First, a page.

How to talk to your teen

How to talk to your teen

Life becomes much easier when parents and children especially teens are in good terms with each other. Limited Communication with your teenager is part of what needs to happen so that he or she can eventually learn how to become independent grownups. But how do we talk with these seemingly unapproachable aliens — the kids we used to know and love? And harder yet, how do we get them to respond?

Be a good listener. If your teen is willing to share something — anything — accept it for the precious and rare moment it is. Learn to listen and not judge, this will get you and your teen much closer and will give him/her the feeling that anything can be shared with you.

Respect his/her privacy. If he/she sees that you understand his/her need for private phone calls and a closed bedroom door, he/she may be more willing to try sharing some of his/her inner world with you.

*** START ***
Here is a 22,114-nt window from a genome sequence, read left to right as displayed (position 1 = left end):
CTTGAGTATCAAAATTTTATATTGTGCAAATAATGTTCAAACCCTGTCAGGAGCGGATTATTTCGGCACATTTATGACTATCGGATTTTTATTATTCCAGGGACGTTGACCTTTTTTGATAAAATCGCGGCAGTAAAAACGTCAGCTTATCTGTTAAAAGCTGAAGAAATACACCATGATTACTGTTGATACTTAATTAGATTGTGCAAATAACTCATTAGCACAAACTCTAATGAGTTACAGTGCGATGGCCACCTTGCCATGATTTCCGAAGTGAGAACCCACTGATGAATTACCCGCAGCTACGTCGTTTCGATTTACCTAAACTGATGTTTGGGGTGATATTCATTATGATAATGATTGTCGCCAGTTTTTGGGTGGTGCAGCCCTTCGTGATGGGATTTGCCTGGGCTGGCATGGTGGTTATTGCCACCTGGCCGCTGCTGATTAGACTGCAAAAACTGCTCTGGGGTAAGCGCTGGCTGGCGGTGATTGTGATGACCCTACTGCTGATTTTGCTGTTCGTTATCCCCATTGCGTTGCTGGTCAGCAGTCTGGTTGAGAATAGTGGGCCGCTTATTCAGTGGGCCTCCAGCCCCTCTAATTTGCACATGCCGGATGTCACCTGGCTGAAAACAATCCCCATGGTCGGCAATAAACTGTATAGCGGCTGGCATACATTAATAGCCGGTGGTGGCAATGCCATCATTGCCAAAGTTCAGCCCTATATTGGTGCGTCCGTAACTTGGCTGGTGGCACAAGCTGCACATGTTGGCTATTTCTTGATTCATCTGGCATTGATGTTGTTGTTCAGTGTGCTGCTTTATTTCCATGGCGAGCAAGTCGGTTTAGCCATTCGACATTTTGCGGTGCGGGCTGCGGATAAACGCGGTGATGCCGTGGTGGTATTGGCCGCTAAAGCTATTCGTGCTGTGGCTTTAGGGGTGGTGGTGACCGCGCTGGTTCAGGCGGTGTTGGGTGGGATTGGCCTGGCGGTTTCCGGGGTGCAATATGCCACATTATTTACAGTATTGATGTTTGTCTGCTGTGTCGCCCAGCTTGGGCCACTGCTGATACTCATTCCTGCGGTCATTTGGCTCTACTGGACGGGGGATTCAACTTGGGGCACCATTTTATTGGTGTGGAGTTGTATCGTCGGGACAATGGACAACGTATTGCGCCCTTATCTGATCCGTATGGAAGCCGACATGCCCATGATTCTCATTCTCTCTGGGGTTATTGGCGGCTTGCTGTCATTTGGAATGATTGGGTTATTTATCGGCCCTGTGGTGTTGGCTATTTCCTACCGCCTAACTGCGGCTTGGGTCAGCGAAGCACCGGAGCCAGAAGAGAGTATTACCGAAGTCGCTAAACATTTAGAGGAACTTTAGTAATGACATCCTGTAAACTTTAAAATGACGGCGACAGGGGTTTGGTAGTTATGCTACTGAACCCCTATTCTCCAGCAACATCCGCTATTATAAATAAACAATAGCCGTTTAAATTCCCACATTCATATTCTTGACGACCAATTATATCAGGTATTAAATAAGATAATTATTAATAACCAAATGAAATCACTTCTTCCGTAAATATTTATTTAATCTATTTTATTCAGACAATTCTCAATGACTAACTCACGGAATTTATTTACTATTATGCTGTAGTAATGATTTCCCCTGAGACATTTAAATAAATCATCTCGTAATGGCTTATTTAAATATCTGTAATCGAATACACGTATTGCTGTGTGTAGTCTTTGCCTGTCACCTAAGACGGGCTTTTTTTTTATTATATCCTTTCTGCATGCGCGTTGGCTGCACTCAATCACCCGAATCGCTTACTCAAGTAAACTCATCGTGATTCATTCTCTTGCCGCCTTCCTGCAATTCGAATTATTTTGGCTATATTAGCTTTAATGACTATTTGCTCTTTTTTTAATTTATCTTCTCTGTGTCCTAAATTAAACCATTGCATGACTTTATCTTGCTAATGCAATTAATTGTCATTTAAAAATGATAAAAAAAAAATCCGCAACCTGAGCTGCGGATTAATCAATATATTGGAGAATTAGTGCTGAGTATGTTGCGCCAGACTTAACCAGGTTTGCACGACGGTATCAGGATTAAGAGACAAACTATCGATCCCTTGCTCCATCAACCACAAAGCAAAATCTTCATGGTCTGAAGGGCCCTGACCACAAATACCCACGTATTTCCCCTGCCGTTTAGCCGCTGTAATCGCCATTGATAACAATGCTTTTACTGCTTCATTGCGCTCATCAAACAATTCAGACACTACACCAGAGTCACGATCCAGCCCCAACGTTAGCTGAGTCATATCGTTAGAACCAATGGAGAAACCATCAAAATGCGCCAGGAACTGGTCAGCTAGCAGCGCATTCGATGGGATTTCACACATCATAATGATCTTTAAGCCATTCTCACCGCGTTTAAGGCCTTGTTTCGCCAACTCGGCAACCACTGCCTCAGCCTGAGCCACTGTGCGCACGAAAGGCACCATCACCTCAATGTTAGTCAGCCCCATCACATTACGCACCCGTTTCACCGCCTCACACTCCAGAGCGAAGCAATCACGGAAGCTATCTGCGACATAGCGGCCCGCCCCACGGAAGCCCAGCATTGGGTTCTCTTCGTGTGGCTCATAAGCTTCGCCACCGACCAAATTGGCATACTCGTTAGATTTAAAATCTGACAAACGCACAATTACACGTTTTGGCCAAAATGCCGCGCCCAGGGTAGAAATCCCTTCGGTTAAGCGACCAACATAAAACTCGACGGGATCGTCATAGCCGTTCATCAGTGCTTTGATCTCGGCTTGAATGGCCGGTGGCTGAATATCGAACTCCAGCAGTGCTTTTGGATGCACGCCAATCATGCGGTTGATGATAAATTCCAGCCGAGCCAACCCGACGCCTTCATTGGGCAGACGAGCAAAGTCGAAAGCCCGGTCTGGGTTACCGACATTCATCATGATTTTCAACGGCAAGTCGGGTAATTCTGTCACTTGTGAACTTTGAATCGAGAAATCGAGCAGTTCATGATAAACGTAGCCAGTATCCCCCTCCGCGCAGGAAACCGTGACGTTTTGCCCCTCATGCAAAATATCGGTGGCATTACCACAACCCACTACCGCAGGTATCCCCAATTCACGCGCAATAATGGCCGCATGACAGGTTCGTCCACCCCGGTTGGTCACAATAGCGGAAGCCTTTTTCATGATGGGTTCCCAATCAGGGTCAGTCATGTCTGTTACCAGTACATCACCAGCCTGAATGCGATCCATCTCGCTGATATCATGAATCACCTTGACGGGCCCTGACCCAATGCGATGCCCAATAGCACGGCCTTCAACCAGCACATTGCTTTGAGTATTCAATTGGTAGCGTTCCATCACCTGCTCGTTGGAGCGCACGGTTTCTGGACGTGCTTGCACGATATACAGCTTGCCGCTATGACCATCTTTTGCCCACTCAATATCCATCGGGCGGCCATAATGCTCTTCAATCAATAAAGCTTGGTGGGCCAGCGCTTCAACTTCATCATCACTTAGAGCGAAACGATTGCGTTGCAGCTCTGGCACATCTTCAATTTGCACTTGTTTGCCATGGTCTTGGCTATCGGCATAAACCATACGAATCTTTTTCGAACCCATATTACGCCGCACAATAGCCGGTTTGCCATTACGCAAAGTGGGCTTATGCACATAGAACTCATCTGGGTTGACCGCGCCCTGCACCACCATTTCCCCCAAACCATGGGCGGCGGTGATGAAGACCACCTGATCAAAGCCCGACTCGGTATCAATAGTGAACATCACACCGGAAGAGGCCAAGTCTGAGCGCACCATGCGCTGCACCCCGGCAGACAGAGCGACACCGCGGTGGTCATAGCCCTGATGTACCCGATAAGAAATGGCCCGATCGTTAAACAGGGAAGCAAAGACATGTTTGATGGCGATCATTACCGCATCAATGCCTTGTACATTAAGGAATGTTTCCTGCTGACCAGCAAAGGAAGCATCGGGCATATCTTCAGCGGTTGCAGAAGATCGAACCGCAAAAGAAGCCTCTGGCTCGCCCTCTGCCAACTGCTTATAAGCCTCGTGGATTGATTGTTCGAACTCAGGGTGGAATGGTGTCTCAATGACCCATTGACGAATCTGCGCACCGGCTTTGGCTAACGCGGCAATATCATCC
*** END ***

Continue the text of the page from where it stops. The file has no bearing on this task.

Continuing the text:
Accept all of his/her feelings, as long as they are respectfully conveyed.

Apologize when you are wrong. When you speak to them keep your comments brief. Schedule time to talk about unappealing topics, such as homework — don’t catch them on the fly. Focus on what they’ve got right, before offering constructive criticism.

Avoid lecturing, nagging and guilt trips. At their age, teens are after the feeling that they have actually grown up and that they are a bit closer to being totally independent. Lecturing them will only widen the gap between you and won’t get them to listen.

Always keep a secret.Don’t reveal to others the confidences they have shared with you. They may not risk offering you their intimate thoughts again for some time to come.